I, personally, have always considered the family dinner table a place where I can “just relax and talk in a friendly way with others.” Perhaps the difficulty with masking is a displacement from some other issue? Don’t thank me…

          NOTE * To be crystal clear, not all social relations are contractual, and arguably not the most important ones (though some might disagree).

          1. Yves Smith

            No smoking laws demonstrate that breathing is not just a social contract but recognized as such when breathing is a harm to others’ health (second hand smoke). The parallel here is pretty exact except here we have spotty voluntary action to benefit third parties.

        2. RalphR

          Let’s see….you start preening over your English to tell us we should take a ludicrous and overlong argument seriously.

          You then launch into a Big Lie , that masking is the upper class oppressing everyone else. As Yves pointed out, masking benefits low wage workers most of all because they are the ones in essential or other close contact jobs, serving people like you who want to be served while they are unmasked.

          You then make clear what the real issue is: you have a highly neurotic husband who is falling apart due to him and you having blue district friends, who unlike many in that class, actually are pretty good about masking and/or prudently reducing their social interactions, as opposed to the prevalent tendency to run around unmasked as a sign of virtue of being among the vaccinated.

          What a self important piece of work. I hope you enjoy your victimhood.

          1. anonymous

            You wouldn’t have taken the time to reply if I hadn’t hit a bullseye somewhere in my comment, so I’ll accept the compliment.

            I have and will continue to follow all masking requirements in public spaces. I won’t be making anyone’s low-paid service job even shittier. But I will no longer hesitate to seek out spaces and people who don’t mask, because our family needs this now. We’ll invite them to our home if there’s nowhere else we can be. We will make a parallel society.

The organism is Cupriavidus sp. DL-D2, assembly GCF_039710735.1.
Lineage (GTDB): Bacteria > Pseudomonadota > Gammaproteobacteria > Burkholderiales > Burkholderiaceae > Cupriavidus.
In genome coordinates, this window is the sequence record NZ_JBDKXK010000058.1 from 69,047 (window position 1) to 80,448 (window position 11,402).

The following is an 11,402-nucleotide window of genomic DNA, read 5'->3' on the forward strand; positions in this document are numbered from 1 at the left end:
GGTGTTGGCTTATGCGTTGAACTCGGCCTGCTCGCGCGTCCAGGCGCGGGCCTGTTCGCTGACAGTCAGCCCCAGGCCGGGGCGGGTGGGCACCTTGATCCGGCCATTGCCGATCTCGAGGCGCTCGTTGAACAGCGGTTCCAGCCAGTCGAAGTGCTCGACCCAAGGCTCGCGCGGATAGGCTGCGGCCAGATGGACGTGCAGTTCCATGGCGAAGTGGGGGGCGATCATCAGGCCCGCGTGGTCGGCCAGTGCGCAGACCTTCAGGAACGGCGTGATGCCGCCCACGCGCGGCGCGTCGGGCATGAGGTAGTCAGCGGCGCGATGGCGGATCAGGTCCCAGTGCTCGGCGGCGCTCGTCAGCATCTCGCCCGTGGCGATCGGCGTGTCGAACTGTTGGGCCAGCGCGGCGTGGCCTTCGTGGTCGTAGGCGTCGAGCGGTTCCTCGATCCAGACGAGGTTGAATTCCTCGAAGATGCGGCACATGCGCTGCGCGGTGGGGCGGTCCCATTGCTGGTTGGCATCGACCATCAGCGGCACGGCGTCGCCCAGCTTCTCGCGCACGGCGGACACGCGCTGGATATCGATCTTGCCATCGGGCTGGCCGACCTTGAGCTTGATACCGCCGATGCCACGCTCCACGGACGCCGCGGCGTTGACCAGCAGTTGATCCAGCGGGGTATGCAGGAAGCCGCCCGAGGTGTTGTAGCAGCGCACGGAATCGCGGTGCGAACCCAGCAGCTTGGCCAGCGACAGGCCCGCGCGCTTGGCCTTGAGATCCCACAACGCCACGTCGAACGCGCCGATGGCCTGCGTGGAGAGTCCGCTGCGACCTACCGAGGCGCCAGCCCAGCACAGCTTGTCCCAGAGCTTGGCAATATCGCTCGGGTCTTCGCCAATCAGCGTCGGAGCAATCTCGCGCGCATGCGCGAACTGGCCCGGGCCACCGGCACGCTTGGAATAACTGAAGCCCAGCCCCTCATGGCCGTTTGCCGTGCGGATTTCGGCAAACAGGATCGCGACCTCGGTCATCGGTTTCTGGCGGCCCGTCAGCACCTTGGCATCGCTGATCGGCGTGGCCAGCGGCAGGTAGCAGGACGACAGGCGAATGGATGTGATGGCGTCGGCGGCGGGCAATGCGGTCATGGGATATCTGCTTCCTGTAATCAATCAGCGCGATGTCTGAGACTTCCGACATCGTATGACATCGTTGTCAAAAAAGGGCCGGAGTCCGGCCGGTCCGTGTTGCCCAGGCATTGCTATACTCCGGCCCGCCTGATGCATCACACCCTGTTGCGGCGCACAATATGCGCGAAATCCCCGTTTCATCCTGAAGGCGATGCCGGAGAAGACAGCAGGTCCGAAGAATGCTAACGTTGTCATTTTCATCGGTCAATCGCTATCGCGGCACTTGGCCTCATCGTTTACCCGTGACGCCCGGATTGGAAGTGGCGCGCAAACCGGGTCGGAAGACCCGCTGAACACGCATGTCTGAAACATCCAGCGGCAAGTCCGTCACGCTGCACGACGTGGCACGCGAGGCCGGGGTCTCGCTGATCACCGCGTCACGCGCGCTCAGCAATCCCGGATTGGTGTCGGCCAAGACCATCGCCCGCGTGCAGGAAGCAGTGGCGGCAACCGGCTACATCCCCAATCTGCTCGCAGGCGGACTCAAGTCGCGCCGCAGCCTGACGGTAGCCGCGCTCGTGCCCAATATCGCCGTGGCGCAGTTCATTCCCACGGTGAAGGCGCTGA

Yes, we need to get different friends, thanks for pointing that out, I definitely do. You’ll probably notice your own friend circle shrinking in the months ahead, if you haven’t already. Isn’t that great news? You’re getting so much safer!

            Don’t mistake a person finally – finally – hitting the absolute wall with claiming victimhood. I have plenty of options I can take to help my family and fix our situation, and believe me, I will be actively taking them. My husband’s breakdown means that now he is aligned with me, and ready to prioritize what’s important. (He’s already feeling much better, thanks for asking!) This is the beginning of hope.

        3. Hazel Down

          Hi there, longtime lurker. First time caller. (Okay I’ve commented once or twice over the years). I’m a 52 year old white male high school dropout living in Virginia. Trade work and retail constitute my work history. Currently I am an “operations manager” at a small retail store that is part of a small chain. My job consists of unoading trucks and trying not to upset a customer base of college students and PMC types who are “exploring themelves”. I have been masked from the beginning of this Jackpot. 5-6 days a week 8-11 hours a day.
          It does suck. That is the nature of our system. The problem isn’t the mask that you’re forced to wear, it’s the job you’re forced to do. It’s always been thus.